Dr. John Tull is the Nevada Science Coordinator for the U.S. Fish and Wildlife Service’s Science Applications program and serves on the NW CASC Stakeholder Advisory Committee. He has been working in the Great Basin and other desert ecosystems for more than two decades.
After earning his bachelor’s degree in Forest Wildlife Management from Stephen F. Austin University in Texas, John worked in the Sonoran Desert studying desert mule deer for his master’s before moving to Nevada and completing his doctorate at the University of Nevada, Reno. He subsequently worked on sage-grouse and sagebrush conservation at various NGOs for several years and then joined the Nevada Department of Wildlife for several more years.
John brings a science-based perspective for achieving positive, conservation-oriented outcomes for wildlife and their habitats. He is particularly interested in the interface of science, policy and management.
What led you to work in the field of climate adaptation?
I have been working on wildlife conservation in the Great Basin and other desert ecosystems for most of my career. I recognized the importance of understanding and incorporating climate science and climate adaptation into landscape-scale conservation while working on my dissertation. The value of climate science to inform strategic and durable conservation and restoration investments on the ground is all too obvious and important if we wish to be successful in protecting our native biodiversity.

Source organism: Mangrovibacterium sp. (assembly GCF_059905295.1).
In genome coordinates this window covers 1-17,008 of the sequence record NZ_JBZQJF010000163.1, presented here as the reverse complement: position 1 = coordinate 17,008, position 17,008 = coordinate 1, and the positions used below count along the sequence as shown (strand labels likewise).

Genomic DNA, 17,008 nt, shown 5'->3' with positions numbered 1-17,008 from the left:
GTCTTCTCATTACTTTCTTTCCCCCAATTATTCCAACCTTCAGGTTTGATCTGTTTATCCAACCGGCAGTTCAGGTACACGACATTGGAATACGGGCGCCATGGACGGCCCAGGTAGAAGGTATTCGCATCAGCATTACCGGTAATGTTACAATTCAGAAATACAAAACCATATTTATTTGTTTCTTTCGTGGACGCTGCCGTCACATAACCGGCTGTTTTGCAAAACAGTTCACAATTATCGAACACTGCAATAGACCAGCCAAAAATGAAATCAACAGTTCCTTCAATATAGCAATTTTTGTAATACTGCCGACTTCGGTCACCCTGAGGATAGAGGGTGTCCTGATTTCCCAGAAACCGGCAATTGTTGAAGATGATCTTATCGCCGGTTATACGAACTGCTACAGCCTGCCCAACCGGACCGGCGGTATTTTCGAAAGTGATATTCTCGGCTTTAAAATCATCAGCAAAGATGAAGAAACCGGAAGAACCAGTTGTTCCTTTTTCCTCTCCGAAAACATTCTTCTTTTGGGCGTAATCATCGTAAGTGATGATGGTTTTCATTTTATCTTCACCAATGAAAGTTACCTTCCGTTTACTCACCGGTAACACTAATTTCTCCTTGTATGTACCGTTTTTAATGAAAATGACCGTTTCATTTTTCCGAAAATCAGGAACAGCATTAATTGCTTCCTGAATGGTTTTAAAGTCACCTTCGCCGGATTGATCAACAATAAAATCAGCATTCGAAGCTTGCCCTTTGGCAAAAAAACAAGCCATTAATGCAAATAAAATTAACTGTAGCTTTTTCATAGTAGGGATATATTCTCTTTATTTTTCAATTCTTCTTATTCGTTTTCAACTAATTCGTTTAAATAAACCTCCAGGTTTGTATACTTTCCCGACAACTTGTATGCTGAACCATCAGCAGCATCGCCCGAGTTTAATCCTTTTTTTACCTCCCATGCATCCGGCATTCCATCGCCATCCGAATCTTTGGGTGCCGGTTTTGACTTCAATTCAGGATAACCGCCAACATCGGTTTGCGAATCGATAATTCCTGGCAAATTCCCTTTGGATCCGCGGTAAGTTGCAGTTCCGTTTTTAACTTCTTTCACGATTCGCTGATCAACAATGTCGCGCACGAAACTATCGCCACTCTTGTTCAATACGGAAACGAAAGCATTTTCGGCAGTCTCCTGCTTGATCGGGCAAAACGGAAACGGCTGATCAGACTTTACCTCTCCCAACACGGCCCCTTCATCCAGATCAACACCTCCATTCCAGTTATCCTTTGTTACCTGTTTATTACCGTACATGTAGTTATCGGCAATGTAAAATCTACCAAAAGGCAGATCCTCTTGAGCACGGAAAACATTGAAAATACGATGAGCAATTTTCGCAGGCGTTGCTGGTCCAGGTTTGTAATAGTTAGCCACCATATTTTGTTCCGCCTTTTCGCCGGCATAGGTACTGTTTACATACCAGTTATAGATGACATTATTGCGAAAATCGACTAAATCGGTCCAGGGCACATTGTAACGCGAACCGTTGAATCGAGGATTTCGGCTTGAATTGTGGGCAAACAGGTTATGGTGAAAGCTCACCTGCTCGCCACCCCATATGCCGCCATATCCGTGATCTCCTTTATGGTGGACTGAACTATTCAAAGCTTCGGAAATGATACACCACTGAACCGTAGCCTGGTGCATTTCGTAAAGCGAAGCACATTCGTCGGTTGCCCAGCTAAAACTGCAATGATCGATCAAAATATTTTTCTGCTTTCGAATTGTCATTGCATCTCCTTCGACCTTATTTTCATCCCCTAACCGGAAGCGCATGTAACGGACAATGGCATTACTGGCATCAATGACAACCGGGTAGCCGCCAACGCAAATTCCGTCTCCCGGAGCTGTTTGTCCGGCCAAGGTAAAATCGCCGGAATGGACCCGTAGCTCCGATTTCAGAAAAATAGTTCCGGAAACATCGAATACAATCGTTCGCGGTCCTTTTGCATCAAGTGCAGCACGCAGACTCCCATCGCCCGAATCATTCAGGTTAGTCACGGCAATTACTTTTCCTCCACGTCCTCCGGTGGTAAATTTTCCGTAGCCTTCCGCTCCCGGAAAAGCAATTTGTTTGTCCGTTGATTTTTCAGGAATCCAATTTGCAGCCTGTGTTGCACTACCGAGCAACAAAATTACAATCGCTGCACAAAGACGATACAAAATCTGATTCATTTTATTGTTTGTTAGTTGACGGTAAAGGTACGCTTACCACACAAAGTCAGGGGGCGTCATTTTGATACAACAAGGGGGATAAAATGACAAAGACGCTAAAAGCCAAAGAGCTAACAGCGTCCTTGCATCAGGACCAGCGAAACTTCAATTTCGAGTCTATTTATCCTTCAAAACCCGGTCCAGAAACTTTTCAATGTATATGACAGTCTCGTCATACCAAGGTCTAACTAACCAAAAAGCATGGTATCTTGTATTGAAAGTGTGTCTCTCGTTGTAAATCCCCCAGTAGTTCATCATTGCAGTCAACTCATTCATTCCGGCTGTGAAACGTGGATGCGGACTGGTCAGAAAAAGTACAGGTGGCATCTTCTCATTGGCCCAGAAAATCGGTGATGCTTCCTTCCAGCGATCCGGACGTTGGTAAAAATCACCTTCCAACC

What does your day-to-day work look like?
Like many people over the last 12 months, my day-to-day work has included too many virtual meetings. In all seriousness, my activities involve a lot of coordination and capacity sharing with the many partners that I collaborate with to meet my agency mission. These activities include many facets like scoping our most critical science needs, reviewing research proposals for funding partners, sharing knowledge and expertise in collaborative conservation venues and partnering with scientists to promote actionable outcomes from research activities.
How does your organization support climate resilience in the Northwest?
The U.S. Fish and Wildlife Service is engaged in climate resiliency in the Northwest well beyond my scope of expertise. My specific role in the Northwest is to bring knowledge of sagebrush and high-desert ecosystems to help expand the capacity of partner agencies and organizations for meeting our shared goals to promote climate resilience across all Northwest landscapes.
What is your favorite thing about your work?
My favorite thing about my work is working collaboratively with so many dedicated and brilliant colleagues, across all walks of life, towards common objectives of conserving our incredible natural heritage. The passion that I can share with others keeps me inspired and energized.